Sources: RMC Research and Education Foundation, Silver Spring, Md.; CP staff
As the Mid-Atlantic and Northeastern states continue with clean up and recovery from the “Perfect Storm” of Hurricane Sandy and the front that came from the northwest, insurance industry and building code officials can reference findings from “Coast in the Eye of the Storm–Hurricane Katrina: August 29, 2005.”
Co-funded by the RMC Research & Education Foundation and the Mississippi Concrete Industries Association, the study was conducted by Mississippi State University’s Civil Engineering Department in the fall of 2005 within weeks of the storm. It includes a forensic evaluation of how different building systems withstand catastrophic weather events, including the high winds, projectile damage, storm surge and flooding associated with hurricanes, plus recommendations for strengthening building codes—an important consideration as some areas rebuild.
The study’s findings helped to affect changes in building codes along Mississippi’s coastal region. “The importance of protecting life and property cannot be underscored enough. When changes in building codes and standards can assist in those efforts, it makes sense to rebuild taking the findings of this study under consideration,” said Foundation Executive Director Julie Garbini. “When combined with the work taking place at MIT that illustrates the sustainable properties of concrete, rebuilding with an eye toward protecting life, property and the environment is the most sensible thing to do from both safety and economic standpoints.”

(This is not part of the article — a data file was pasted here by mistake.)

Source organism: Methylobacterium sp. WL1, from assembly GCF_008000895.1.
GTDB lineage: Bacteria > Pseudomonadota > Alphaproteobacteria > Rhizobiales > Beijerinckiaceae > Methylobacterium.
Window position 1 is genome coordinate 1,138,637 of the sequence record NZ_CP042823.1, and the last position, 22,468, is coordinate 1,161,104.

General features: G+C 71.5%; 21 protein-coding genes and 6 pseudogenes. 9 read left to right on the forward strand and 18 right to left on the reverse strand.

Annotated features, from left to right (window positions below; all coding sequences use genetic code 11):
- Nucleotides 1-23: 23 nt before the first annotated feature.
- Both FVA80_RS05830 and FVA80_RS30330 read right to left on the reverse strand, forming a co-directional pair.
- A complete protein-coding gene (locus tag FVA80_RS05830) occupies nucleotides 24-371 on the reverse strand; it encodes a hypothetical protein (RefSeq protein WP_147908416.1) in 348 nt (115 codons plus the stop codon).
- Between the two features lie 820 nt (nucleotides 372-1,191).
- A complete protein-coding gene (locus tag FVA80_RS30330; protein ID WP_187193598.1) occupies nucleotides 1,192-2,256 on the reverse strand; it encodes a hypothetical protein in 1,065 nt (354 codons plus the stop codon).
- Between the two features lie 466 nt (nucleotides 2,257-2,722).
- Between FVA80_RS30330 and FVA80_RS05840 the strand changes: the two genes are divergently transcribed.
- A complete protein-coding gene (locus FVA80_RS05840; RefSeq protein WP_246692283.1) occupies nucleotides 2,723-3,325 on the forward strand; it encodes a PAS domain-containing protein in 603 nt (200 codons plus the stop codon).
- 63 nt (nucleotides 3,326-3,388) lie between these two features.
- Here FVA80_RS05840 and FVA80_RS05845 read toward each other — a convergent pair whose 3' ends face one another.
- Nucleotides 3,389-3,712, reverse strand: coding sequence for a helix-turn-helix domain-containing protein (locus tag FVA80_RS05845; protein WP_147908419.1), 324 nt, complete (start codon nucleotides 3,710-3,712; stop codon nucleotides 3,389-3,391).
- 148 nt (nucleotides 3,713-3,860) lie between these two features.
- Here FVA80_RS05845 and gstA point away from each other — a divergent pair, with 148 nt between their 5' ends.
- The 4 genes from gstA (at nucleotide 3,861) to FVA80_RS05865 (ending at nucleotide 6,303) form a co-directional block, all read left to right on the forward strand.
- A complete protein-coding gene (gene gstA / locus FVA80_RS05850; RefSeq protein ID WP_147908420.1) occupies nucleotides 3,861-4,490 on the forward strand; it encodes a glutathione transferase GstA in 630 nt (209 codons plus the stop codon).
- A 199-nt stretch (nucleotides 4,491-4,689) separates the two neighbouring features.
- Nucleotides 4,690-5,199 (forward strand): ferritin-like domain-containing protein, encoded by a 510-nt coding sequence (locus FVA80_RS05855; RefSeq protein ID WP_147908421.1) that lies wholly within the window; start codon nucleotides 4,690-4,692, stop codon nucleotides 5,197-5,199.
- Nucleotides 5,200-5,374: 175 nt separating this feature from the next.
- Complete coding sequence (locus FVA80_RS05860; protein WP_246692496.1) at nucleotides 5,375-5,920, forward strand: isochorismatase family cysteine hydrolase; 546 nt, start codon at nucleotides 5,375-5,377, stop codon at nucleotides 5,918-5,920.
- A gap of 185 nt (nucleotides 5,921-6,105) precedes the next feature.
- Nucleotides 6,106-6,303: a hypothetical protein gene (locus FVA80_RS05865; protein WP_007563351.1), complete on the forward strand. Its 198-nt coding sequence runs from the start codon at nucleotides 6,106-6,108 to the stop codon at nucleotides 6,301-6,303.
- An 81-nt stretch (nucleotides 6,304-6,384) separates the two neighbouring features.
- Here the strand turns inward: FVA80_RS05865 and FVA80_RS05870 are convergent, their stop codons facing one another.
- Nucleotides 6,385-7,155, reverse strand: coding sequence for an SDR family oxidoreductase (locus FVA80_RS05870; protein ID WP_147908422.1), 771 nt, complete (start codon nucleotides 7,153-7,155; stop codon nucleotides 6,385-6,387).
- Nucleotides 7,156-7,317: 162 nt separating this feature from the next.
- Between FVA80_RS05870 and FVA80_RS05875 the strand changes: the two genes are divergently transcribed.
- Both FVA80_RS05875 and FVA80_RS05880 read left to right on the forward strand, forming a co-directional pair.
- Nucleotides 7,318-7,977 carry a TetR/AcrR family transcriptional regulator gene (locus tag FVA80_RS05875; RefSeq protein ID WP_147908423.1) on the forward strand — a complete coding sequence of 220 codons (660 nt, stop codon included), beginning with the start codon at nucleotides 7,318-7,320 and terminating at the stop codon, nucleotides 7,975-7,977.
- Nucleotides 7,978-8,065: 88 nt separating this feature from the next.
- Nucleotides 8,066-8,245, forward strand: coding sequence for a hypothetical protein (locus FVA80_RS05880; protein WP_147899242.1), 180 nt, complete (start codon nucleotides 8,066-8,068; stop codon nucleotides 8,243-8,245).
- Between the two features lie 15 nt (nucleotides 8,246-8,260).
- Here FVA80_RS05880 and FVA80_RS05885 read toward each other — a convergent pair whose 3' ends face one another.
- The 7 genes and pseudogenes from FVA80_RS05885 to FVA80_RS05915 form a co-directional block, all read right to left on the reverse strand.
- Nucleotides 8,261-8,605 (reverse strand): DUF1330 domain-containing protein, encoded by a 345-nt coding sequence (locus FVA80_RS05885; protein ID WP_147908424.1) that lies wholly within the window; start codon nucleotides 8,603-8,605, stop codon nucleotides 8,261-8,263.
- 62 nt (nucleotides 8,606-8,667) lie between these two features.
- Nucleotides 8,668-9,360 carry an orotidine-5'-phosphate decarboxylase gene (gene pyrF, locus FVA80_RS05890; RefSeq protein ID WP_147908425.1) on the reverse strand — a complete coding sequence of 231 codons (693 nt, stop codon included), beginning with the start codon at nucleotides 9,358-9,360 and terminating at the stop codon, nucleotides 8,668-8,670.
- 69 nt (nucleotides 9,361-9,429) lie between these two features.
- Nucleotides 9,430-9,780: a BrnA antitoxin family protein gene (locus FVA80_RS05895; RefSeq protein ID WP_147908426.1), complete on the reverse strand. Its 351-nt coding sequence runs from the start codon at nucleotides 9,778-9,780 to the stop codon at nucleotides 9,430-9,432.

“Coast in the Eye of the Storm” is available in hardcopy or on CD. Additional information on it and other RMC Research & Education-backed reports can be obtained at www.rmc-foundation.org.